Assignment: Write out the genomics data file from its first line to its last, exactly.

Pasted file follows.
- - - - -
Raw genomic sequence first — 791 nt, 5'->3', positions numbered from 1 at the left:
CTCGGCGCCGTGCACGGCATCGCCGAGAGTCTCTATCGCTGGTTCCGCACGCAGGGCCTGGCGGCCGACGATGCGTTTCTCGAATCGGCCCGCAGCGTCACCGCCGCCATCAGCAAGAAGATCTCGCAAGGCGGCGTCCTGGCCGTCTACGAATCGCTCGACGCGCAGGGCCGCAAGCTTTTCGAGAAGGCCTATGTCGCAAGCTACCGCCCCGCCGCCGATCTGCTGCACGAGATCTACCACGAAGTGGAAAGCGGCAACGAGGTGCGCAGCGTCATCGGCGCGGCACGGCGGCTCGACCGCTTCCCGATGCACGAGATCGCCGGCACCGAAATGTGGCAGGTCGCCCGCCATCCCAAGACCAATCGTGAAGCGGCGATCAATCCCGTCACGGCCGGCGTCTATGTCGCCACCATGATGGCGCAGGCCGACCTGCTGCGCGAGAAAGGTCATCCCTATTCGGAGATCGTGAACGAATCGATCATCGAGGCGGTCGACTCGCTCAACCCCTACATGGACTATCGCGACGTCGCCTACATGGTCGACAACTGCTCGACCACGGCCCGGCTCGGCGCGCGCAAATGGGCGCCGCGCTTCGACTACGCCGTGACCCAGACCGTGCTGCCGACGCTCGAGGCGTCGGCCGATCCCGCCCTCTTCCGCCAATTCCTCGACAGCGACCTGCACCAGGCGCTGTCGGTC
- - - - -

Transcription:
Raw genomic sequence first — 791 nt, 5'->3', positions numbered from 1 at the left:
CTCGGCGCCGTGCACGGCATCGCCGAGAGTCTCTATCGCTGGTTCCGCACGCAGGGCCTGGCGGCCGACGATGCGTTTCTCGAATCGGCCCGCAGCGTCACCGCCGCCATCAGCAAGAAGATCTCGCAAGGCGGCGTCCTGGCCGTCTACGAATCGCTCGACGCGCAGGGCCGCAAGCTTTTCGAGAAGGCCTATGTCGCAAGCTACCGCCCCGCCGCCGATCTGCTGCACGAGATCTACCACGAAGTGGAAAGCGGCAACGAGGTGCGCAGCGTCATCGGCGCGGCACGGCGGCTCGACCGCTTCCCGATGCACGAGATCGCCGGCACCGAAATGTGGCAGGTCGCCCGCCATCCCAAGACCAATCGTGAAGCGGCGATCAATCCCGTCACGGCCGGCGTCTATGTCGCCACCATGATGGCGCAGGCCGACCTGCTGCGCGAGAAAGGTCATCCCTATTCGGAGATCGTGAACGAATCGATCATCGAGGCGGTCGACTCGCTCAACCCCTACATGGACTATCGCGACGTCGCCTACATGGTCGACAACTGCTCGACCACGGCCCGGCTCGGCGCGCGCAAATGGGCGCCGCGCTTCGACTACGCCGTGACCCAGACCGTGCTGCCGACGCTCGAGGCGTCGGCCGATCCCGCCCTCTTCCGCCAATTCCTCGACAGCGACCTGCACCAGGCGCTGTCGGTC